Thursday, September 06, 2007

Addictive harvest grips a nation

This is one of those stories that just makes me sad. Just reading it depresses me.

Addictive harvest grips a nation

In a land where more opium and heroin are produced than the entire world consumes, Afghans are increasingly hooked
By Kim Barker Tribune foreign correspondent
September 6, 2007

KABUL, Afghanistan - Sabera came to the new treatment center for female drug addicts with a plan. In five days, she would check in along with her daughter, and this time she would leave heroin forever.

And then Sabera went home. Within minutes she started smoking the brown powder on a small canoe-shaped piece of foil. So did her two children. Her son, Zaher, is 14. Her daughter, Gulpari, is 12. The family slumped on cushions against a wall. Zaher barely held his eyes open, rubbed his stomach and muttered, "God, God." Gulpari cuddled against her mother. Their fingers were black with tar.

"I feel very sad about it," said Sabera, who has no last name, like many Afghans, and guesses she is about 45. "It's my fault they're addicted. It's my fault they can't quit."

In this land where more opium and heroin are produced than the entire world consumes, Afghans are increasingly hooked on their own product. And now, Afghan doctors say, more and more women are using the drug, desperate to escape depression or pain. The women suck on pea-sized pieces of opium beneath their tongues, chew it or drink it with tea. Like Sabera, some have started to smoke heroin, which is more refined than opium and considered much more addictive.

Often, mothers take their children with them. They give the skin of the addictive poppy fruit to hungry babies to make them feel full, the mothers say. They blow smoke in the mouths of crying toddlers to quiet them -- a practice that public-service warnings try to discourage. Or, as Sabera says she did two years ago, they say yes to children who wonder what their mother is doing and want to try it.

In July, responding to the capital's growing problem, a new drug treatment center opened for women in Kabul. It is the city's eighth treatment center to open since the fall of the Taliban, which largely banned poppies, and is the first in-patient clinic that treats only women.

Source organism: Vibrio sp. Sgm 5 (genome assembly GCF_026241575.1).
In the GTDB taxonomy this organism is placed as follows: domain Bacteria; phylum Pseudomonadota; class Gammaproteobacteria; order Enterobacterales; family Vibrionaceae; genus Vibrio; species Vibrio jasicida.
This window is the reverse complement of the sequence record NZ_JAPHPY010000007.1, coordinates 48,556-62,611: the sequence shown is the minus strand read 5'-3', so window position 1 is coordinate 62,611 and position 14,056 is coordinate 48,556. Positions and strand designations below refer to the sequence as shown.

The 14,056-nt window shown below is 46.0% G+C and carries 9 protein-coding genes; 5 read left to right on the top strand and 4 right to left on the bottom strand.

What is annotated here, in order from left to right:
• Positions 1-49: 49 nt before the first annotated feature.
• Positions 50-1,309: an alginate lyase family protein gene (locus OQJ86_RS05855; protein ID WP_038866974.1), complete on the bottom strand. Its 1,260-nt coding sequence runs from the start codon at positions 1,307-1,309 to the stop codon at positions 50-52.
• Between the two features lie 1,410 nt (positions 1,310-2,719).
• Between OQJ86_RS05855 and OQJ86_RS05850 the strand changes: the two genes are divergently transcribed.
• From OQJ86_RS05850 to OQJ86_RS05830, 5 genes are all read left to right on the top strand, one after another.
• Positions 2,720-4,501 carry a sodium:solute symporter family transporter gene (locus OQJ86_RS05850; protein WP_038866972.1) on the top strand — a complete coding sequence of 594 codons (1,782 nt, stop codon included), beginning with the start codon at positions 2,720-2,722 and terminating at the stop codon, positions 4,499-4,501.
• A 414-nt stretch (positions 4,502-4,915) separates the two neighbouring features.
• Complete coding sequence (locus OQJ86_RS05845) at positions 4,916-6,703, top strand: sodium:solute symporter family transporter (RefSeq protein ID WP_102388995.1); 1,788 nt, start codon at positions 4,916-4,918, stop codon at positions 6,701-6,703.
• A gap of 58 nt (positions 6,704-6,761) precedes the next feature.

"There are families where the whole family is using heroin," said Dr. Shaista, the coordinator of the government-run Sanga Amaj Drug Treatment Center, which keeps patients for a month and then gives follow-up treatment.

"Nobody stops it. Nobody bans it. The police are there, but they do nothing. In every corner of the city, people are selling heroin," Shaista said.

For generations Afghans have grown poppies in the country's arid climate, but they traditionally didn't use heroin. Instead, raw opium was exported and refined into heroin for sale in the West.

Since the Taliban was toppled in 2001, poppies have threatened to carpet much of Afghanistan's agricultural land, especially in the south. And increasingly, heroin is being processed inside the country, according to the United Nations and local authorities.

The annual poppy survey by the UN Office on Drugs and Crime, released last week, showed yet another record-breaking year for poppies in Afghanistan, which now is nearly the world's exclusive supplier of heroin. No other country has produced narcotics on such a scale since China in the 19th Century.

Rest of story here:

If you've known anyone in the throws of a drug addiction, this story has to hurt the heart. Is this one of those unintended consequences of the ' War on Terror'?

1 comment:

Brian said...

This is being complicated by the fact that the U.S. didn't work aggressively enough to build an alternative economy. The farmers in Afghanistan have few options.

Initially, the U.S. really had nothing to offer farmers in terms of finances and jobs, in exchange for them giving up poppy farming... So farmers (who have to feed their families) were reluctant to change.

Some farmers are being forced by the Taliban to stick to poppy farming.

The U.S. is now slightly changing its strategy and offer more to farmers to encourage them to give up their poppy crop. But they waited too long... some experts say it's too late.

The poppy crop is so lucrative, that it is hard for farmers there to give it up after they have been doing it for so long.

The funds from poppy farming ends up going to the Taliban.